As a remedy, the Arbitrator ordered the Agency to comply with Article 11.2 of the parties' agreement and directed it to not assign a volunteer to perform visitor center duties at either site when no unit employee is on duty. In addition, the Arbitrator, finding that the Agency was a "two-third loser" and the Union a "one-third loser" because the grievances were granted or denied to varying degrees, ordered the Agency to pay two-thirds of the Arbitrator's fees and the Union to pay one-third. Id. at 28. In doing so, the Arbitrator relied on Article 44, § 5 of the parties' agreement, which states that the arbitration costs "shall be borne by the losing party, except that [when there is a] decision not clearly favoring one [p]arty's position over the other, the arbitrator may specify that all costs should be borne equally by the parties . . . ." Id. at 28 n.55.
III. Positions of the Parties
A. Agency's Exceptions
The Agency "disagrees with the Arbitrator concerning the ambiguity of the term displace" and contends that 16 U.S.C. § 18g clearly states the purposes for which volunteers may be used. Exceptions at 6. In this regard, the Agency, citing Random House Webster's College Dictionary, claims that the term "displace" means to "replace" or "supplant." Id. at 7-8. According to the Agency, 16 U.S.C. § 18g authorizes the Agency to use volunteers "for or in aid of interpretive function." The Agency contends that the use of volunteers on unit employees' days off merely supplements the staff in implementing park interpretive and educational programs and does not constitute the displacement of a unit employee. The Agency asserts that the Arbitrator found that the budget restraints faced by the Agency during FY 2004 were legitimate and that in view of that finding and the Agency's desire to provide services to the public seven days a week, the use of volunteers did not displace unit employees. The Agency also disagrees with the Arbitrator's interpretation of § 7.6 of the NPS Policy. According to the Agency, its use of volunteers permits the paid employees to have two days off and permits the public to enjoy the use of the facilities seven days a week, which fulfills the Agency's "desire to provide optimum services to the public[.]" Id. at 6. [ v61 p406 ]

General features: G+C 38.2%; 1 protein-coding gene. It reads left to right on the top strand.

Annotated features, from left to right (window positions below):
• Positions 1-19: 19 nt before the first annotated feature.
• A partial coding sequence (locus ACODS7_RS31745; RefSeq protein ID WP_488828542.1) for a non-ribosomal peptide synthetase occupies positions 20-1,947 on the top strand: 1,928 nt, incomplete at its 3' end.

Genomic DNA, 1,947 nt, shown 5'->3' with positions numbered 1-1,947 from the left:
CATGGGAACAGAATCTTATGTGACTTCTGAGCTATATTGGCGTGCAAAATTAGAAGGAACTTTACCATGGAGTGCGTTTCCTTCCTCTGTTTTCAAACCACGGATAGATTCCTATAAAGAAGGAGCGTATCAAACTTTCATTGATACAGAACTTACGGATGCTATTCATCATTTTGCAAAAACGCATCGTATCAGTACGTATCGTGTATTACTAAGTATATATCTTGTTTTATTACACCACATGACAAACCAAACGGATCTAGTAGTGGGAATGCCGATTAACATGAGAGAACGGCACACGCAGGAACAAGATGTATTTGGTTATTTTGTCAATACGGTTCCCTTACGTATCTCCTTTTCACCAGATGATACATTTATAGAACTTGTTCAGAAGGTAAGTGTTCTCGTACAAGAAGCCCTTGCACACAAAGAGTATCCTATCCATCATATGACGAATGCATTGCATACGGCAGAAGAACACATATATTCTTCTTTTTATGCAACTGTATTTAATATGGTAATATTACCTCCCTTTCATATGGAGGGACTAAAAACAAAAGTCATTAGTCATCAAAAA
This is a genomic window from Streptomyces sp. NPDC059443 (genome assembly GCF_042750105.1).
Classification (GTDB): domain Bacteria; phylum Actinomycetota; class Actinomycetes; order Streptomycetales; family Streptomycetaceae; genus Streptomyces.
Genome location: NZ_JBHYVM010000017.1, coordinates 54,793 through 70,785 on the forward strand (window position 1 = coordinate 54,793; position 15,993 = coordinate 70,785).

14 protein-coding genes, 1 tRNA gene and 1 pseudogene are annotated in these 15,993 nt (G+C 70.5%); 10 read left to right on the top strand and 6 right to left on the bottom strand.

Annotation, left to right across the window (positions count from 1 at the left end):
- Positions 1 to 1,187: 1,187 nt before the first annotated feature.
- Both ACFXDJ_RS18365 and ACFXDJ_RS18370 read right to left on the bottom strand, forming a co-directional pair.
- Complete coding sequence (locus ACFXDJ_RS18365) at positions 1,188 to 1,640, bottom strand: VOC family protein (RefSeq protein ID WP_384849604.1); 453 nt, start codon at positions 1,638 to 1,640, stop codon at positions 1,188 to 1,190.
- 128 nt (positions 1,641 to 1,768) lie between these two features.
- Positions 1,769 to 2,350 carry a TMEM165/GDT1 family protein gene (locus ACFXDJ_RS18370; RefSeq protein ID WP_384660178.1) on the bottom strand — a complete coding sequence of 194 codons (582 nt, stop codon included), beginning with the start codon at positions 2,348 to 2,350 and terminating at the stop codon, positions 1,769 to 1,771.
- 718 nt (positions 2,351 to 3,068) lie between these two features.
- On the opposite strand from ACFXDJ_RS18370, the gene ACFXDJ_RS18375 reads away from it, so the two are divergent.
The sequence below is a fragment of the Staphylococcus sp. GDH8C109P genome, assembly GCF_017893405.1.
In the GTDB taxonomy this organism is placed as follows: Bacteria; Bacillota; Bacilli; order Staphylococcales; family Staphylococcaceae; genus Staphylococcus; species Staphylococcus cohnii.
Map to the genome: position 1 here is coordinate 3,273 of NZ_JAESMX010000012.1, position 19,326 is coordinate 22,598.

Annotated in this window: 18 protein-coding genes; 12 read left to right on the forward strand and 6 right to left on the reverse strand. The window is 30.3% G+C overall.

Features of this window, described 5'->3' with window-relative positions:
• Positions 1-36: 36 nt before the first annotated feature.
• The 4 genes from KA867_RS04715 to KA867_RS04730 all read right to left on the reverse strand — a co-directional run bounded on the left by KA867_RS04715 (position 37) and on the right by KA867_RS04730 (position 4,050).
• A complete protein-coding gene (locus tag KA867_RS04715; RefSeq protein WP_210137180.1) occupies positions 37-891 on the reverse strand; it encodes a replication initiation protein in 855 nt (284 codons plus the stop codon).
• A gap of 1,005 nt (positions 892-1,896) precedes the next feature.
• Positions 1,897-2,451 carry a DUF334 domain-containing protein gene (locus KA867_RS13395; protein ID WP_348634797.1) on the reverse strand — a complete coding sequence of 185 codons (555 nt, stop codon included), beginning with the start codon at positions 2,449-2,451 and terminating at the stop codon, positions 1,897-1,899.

The Agency also contends that under OPM regulation 5 C.F.R. 610.121(a)(2), the basic forty-hour workweek is scheduled for five days, Monday through Friday, when possible, and the two days outside the basic workweek are consecutive. [n9] The Agency asserts that employees were not displaced when taking days off in accordance with this regulation. The Agency further contends that the award interferes with management's rights to determine the mission, budget, organization, and number of employees and to hire, assign, direct, lay off and retain employees under § 7106(a) of the Statute.